Tuesday, 18 Aug 2020 08:38 GMT

Morrisons set to switch from plastic to paper bags

Supermarket chain Morrisons has revealed that it is considering withdrawing all plastic bags for life in favour of a switch to paper-based bags.

Morrisons currently offers a choice of plastic or paper bags across its network of UK stores, but from this week, will trial a paper bag-only scheme at eight sites.

If the trial proves to be a success, the retailer says it could roll out the initiative on a wider basis, with the potential for it to become company-wide policy.

Campaign groups in the print industry have long championed the use of paper over plastic, with the former offering a more environmentally-friendly option.

The paper-based bags will also continue to be printed, with each set to carry the Morrisons logo, complete with information about how the bags, including how they are kinder to the environment than their plastic counterparts.

Morrisons chief executive David Potts explains in a statement: “We believe customers are ready to stop using plastic carrier bags as they want to reduce the amount of plastic they have in their lives and keep it out of the environment.

We believe customers are ready to stop using plastic carrier bags as they want to reduce the amount of plastic they have in their lives and keep it out of the environment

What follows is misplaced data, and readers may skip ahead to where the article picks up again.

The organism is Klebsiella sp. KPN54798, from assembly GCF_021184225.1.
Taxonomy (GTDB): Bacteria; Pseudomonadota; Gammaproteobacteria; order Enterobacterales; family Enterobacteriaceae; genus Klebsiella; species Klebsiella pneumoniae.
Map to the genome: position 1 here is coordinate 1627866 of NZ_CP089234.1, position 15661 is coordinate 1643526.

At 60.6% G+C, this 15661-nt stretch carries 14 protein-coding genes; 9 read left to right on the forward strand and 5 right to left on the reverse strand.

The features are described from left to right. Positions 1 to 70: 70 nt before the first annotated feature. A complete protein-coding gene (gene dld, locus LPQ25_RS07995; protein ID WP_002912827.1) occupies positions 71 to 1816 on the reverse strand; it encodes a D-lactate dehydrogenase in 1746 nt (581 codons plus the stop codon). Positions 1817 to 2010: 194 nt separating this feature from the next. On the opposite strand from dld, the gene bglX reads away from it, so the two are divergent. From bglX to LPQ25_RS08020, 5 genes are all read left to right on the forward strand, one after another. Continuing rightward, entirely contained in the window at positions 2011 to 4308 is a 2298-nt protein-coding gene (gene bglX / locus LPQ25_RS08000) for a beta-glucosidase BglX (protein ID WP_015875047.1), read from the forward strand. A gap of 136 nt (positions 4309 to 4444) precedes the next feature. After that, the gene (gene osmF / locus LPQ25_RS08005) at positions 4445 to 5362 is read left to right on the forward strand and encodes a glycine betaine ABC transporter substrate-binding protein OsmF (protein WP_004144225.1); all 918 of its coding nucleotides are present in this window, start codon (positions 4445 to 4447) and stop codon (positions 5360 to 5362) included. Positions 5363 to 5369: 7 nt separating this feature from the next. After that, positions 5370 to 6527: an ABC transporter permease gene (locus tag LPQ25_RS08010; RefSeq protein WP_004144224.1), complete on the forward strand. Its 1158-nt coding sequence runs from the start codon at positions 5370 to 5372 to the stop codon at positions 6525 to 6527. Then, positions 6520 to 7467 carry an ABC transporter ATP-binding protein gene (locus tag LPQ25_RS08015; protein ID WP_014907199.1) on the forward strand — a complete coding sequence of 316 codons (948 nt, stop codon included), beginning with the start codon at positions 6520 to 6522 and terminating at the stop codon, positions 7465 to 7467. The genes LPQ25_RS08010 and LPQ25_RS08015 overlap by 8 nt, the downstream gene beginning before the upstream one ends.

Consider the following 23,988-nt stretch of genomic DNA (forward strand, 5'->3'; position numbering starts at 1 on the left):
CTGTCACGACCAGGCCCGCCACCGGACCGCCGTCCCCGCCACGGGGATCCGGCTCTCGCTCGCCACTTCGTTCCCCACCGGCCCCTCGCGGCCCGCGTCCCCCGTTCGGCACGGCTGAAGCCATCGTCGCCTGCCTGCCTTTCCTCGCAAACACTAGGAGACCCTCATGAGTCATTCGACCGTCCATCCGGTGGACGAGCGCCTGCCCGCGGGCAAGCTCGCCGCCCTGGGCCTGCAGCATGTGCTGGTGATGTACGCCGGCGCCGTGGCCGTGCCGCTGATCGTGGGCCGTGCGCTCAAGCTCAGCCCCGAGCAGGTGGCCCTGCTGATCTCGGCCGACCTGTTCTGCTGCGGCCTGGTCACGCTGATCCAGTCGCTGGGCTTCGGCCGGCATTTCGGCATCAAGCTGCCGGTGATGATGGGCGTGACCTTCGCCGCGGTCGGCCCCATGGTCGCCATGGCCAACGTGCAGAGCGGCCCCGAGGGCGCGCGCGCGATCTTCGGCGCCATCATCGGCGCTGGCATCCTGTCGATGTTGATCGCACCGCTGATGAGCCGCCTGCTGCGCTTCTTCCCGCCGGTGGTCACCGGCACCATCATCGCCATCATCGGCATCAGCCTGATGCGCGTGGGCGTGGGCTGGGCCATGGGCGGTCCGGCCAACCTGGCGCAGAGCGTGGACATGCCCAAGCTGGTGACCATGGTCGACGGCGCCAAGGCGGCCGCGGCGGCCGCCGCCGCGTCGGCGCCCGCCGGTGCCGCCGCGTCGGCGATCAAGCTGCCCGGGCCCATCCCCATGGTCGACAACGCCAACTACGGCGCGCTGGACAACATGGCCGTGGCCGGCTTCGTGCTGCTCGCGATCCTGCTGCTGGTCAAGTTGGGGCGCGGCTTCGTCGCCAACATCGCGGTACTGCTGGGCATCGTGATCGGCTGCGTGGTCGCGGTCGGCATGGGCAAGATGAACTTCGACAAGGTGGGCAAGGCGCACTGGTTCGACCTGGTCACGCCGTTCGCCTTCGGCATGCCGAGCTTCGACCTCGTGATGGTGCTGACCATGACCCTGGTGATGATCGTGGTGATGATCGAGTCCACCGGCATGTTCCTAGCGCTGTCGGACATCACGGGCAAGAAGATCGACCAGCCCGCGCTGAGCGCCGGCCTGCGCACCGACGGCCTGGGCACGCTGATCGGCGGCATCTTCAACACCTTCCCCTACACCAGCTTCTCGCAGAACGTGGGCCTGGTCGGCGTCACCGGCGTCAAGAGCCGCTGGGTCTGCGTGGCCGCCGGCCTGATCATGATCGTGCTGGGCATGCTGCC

“We know that many are taking reusable bags back to store and, if they forget these, we have paper bags that are tough, convenient and a re-useable alternative.”

Supermarkets and other retailers in England have been required to charge for single-use plastic carrier bags since 2015, when the government introduced a minimum 5p charge per bag.

However, there is no such requirement for paper-based bags, with these offering a greener option for the retailer as they have less impact on the environment and can be more easily recycled.

Most supermarkets and some retailers introduced so-called ‘bags for life’, which are made from plastic and other materials stronger than traditional carrier bags, with the idea that consumers re-use them for future visits.

However, Morrisons says there is little evidence these bags are being re-used and, as such, continue to negatively impact the environment.

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